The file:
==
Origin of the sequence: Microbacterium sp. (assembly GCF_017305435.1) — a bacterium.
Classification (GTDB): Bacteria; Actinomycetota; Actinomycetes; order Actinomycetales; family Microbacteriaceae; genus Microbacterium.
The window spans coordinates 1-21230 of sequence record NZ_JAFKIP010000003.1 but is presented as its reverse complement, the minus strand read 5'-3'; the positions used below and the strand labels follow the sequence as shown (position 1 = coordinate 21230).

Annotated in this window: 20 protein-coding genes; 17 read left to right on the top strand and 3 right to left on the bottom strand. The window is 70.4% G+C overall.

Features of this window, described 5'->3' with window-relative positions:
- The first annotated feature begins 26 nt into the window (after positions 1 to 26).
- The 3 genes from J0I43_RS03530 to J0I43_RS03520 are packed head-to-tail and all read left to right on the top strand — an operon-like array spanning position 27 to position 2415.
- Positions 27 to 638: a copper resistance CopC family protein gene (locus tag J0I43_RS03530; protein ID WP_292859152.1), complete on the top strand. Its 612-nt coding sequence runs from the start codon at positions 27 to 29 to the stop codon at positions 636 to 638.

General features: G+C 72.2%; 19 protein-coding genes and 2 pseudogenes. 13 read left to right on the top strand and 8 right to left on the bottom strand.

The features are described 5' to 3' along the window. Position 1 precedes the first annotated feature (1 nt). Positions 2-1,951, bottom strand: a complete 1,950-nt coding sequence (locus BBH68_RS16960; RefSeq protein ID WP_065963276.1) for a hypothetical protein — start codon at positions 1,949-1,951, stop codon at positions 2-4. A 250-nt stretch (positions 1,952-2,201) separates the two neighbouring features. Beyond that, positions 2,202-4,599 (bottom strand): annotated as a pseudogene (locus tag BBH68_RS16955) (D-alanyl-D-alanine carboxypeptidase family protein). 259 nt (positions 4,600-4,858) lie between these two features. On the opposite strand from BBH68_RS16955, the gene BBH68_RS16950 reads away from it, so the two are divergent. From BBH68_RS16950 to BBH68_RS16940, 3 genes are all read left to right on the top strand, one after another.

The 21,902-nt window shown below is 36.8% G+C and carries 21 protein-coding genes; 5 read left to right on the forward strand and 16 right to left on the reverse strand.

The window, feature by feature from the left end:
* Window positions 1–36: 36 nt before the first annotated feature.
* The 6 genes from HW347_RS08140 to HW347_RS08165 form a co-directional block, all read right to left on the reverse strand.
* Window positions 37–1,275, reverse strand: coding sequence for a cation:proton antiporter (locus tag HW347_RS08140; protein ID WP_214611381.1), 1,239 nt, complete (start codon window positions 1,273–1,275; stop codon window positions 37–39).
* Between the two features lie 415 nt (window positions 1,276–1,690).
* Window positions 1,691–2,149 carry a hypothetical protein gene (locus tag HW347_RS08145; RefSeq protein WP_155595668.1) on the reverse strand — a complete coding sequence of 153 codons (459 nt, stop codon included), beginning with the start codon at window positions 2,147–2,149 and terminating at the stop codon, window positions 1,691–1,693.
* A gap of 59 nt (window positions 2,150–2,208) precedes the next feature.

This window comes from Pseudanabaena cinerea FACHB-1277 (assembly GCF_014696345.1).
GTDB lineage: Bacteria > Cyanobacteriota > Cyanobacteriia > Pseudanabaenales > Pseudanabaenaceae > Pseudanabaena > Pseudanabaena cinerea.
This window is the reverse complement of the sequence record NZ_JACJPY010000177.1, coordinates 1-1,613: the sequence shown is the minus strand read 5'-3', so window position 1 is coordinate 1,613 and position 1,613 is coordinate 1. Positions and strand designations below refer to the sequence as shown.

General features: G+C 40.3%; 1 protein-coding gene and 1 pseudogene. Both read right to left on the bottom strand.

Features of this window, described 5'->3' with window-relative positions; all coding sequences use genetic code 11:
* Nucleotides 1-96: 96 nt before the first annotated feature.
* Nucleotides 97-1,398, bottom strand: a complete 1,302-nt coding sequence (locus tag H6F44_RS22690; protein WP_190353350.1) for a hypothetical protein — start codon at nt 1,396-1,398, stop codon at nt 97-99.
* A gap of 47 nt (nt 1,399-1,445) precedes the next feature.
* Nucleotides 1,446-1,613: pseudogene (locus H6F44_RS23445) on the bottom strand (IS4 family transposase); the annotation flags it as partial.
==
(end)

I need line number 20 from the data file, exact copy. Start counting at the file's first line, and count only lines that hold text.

GTDB lineage: Bacteria > Cyanobacteriota > Cyanobacteriia > Pseudanabaenales > Pseudanabaenaceae > Pseudanabaena > Pseudanabaena cinerea.